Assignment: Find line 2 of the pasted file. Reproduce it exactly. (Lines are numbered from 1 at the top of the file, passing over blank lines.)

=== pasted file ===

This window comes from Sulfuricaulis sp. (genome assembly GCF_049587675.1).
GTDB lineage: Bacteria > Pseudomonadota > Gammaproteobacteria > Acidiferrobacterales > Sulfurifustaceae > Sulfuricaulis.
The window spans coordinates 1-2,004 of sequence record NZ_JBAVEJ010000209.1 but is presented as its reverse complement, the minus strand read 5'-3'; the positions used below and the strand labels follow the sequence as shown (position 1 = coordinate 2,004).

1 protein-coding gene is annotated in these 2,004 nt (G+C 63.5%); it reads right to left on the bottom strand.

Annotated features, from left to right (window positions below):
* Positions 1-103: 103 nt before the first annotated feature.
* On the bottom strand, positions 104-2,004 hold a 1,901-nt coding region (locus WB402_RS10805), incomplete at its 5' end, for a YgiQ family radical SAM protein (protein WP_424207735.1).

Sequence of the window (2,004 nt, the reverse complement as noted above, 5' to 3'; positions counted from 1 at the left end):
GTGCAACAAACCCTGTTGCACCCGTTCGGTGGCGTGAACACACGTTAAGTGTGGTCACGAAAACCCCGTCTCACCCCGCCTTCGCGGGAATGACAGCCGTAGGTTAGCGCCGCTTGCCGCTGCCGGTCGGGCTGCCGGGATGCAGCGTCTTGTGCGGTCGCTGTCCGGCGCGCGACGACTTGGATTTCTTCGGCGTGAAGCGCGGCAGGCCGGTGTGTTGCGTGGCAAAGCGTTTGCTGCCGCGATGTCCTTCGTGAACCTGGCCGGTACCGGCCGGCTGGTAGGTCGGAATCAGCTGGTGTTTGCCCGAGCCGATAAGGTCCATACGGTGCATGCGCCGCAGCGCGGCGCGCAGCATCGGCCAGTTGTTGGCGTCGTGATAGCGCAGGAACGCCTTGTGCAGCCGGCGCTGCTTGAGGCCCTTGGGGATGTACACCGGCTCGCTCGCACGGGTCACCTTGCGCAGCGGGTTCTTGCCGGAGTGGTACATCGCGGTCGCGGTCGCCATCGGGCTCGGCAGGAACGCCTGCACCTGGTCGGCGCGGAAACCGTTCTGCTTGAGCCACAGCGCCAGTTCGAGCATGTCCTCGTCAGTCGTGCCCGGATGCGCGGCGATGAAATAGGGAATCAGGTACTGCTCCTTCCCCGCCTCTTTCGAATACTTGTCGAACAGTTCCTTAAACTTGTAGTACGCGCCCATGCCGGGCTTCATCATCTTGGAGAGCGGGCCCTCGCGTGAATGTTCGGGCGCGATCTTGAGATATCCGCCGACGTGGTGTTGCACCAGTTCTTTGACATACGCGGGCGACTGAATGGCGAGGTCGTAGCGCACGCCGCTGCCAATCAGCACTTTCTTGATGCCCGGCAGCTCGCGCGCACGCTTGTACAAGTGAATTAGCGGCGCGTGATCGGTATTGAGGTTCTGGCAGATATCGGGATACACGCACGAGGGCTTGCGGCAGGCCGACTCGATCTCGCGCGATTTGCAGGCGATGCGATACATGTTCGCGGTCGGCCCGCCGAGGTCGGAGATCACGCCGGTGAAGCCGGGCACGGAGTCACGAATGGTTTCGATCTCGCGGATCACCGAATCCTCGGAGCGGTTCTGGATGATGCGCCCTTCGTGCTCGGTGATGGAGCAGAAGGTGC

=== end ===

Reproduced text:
GTDB lineage: Bacteria > Pseudomonadota > Gammaproteobacteria > Acidiferrobacterales > Sulfurifustaceae > Sulfuricaulis.